The trade winds have been consistently indicative of a developing La Nina and we also maintain a cold pool beneath the sea surface which should be available to be upwelled over the next several months. The SST computer models continue to show a pluge into the moderate to strong La Nina range over the next few months, but are likely too fast with this development. I think we are probably going to be in a moderate La Nina by the Fall, but we will have to see if we bottom out in the fall and then head back up during the winter. This could have an effect on how the winter forecast will be laid out in the next few months.


Allan Huffman's
by
Member Since: September 26, 2009 Posts: 2 Comments: 15603
I guess "Alex" formed in the "other-crap" region of the body water formerly known as the Gulf of Mexico....
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2472. gator23
Quoting MiamiHurricanes09:
Hehehehe. Thanks.

spellcaster? or is that the Harry Potter blog.
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Quoting taco2me61:

Wow thats a nice Shot there DragonFly :o)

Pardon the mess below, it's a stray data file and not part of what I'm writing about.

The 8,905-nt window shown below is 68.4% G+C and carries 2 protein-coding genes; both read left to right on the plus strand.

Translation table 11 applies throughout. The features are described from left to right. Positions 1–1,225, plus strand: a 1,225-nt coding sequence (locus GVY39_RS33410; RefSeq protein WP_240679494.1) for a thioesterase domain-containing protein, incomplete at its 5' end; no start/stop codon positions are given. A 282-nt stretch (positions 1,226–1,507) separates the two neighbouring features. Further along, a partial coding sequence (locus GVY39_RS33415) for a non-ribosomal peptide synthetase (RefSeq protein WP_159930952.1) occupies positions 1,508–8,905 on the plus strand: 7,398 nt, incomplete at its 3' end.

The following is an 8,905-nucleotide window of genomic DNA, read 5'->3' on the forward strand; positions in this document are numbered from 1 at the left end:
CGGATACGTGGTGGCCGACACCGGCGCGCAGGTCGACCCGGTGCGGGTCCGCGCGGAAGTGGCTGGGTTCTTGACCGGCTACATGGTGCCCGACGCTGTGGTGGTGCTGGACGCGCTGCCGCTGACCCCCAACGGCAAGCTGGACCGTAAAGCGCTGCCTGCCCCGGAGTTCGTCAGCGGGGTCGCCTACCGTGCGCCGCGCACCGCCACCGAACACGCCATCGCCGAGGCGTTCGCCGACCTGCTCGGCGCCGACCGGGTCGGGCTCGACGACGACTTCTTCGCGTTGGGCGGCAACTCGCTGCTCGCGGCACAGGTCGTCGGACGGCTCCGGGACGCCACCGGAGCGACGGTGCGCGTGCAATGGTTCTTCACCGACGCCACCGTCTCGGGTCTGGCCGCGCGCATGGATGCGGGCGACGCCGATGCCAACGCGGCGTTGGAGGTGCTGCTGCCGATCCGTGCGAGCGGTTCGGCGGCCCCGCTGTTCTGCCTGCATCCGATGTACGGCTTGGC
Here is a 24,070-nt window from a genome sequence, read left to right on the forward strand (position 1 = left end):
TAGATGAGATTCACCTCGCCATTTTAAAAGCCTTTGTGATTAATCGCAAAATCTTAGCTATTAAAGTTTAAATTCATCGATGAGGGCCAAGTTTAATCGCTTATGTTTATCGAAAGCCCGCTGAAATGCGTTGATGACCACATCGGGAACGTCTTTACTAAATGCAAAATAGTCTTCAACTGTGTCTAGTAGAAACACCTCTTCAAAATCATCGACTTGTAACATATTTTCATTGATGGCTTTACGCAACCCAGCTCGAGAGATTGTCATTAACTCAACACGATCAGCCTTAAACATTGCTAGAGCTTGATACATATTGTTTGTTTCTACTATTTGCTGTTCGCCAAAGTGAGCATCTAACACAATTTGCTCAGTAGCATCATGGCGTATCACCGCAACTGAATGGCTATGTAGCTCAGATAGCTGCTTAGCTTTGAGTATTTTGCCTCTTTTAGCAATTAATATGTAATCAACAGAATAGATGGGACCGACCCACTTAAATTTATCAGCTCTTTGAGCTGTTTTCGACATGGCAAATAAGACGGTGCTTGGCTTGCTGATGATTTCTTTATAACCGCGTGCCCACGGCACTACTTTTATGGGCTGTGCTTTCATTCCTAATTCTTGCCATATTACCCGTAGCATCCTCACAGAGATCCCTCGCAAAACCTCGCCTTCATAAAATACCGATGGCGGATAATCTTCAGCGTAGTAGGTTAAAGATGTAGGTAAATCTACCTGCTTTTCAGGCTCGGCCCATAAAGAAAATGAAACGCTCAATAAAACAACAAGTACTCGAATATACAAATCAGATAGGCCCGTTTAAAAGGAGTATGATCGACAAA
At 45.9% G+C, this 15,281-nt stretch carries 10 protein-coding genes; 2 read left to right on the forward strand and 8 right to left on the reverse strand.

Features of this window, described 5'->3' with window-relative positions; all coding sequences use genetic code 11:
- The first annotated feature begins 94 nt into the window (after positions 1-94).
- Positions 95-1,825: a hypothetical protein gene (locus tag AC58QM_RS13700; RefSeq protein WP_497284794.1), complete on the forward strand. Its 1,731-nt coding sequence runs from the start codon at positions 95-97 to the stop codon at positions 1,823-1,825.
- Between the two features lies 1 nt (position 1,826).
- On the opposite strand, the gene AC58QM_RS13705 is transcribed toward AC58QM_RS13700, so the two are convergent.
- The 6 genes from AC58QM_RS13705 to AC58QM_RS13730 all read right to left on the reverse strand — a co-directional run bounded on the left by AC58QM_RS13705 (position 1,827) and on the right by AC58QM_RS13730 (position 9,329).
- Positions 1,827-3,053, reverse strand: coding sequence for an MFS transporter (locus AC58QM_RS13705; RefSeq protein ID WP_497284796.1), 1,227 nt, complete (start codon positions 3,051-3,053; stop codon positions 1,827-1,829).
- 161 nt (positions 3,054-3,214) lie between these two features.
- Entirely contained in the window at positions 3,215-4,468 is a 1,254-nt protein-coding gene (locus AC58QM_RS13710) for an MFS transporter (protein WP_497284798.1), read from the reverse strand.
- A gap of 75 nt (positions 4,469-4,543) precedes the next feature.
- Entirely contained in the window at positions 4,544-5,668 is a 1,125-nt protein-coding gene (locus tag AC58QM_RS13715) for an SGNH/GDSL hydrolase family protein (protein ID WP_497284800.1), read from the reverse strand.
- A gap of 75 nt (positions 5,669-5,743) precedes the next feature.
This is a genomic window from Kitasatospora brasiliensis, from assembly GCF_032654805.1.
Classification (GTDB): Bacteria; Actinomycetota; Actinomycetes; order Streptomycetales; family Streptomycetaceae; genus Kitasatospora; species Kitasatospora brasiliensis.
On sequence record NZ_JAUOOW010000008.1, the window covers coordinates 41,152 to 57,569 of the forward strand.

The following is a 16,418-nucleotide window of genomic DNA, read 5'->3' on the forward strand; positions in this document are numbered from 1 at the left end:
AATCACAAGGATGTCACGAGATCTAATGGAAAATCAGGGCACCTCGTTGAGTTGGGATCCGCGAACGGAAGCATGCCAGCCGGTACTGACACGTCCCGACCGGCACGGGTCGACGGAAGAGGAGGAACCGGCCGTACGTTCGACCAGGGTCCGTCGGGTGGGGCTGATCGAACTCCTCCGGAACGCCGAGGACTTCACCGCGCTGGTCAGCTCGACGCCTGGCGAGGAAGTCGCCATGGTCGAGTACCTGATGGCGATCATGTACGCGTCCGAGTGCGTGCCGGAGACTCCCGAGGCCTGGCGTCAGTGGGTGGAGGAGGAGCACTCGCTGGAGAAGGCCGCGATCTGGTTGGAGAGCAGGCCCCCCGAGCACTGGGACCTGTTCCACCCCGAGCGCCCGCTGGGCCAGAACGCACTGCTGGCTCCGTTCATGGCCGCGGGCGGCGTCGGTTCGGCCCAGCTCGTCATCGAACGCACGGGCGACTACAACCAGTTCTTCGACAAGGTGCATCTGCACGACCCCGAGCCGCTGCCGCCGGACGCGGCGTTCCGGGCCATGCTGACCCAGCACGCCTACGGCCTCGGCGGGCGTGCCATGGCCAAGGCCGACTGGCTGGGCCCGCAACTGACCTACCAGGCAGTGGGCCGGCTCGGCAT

Thanks Taco.. I had Taco tonight as a matter of fact..

I figured they would have wanted this one since it has my Davis Weather Pro in the shot.. I waited sooooo many nights to get this shot. Not one of my best but I like it and makes since for wunderground.
Member Since: July 1, 2005 Posts: 10 Comments: 1681
Quoting earthlydragonfly:
I just re-read the email and it is this image..



Just beautiful, Dragonfly. You should be selling these as cards and prints... Great work!
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Quoting AussieStorm:

I would call them a wishcaster... wishing they were as good as a forecaster as you and StormW
Hehehehe. Thanks.
Member Since: September 2, 2009 Posts: 130 Comments: 21032
In other news, this is Hurricane Rita approaching "the other crap" region after just emerging off of the Gulf of Mexico.

Member Since: September 2, 2009 Posts: 130 Comments: 21032
Quoting earthlydragonfly:
Ill be honest... I didnt think everyone would get so into the Iwannabeacaster game.. Im glad most are having fun with it..

Oh by the way, Marketing from Wunderground sent me an email today asking me for permission to use one of my pictures in some of their media.. I haven't responded yet but thought it was pretty cool!! And I dont know what shot they want yet.


congrats, DragonFly. totally deserved, and couldn't happen to nicer coaster caster! :)
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Jeff co-founded the Weather Underground in 1995 while working on his Ph.D. He flew with the NOAA Hurricane Hunters from 1986-1990.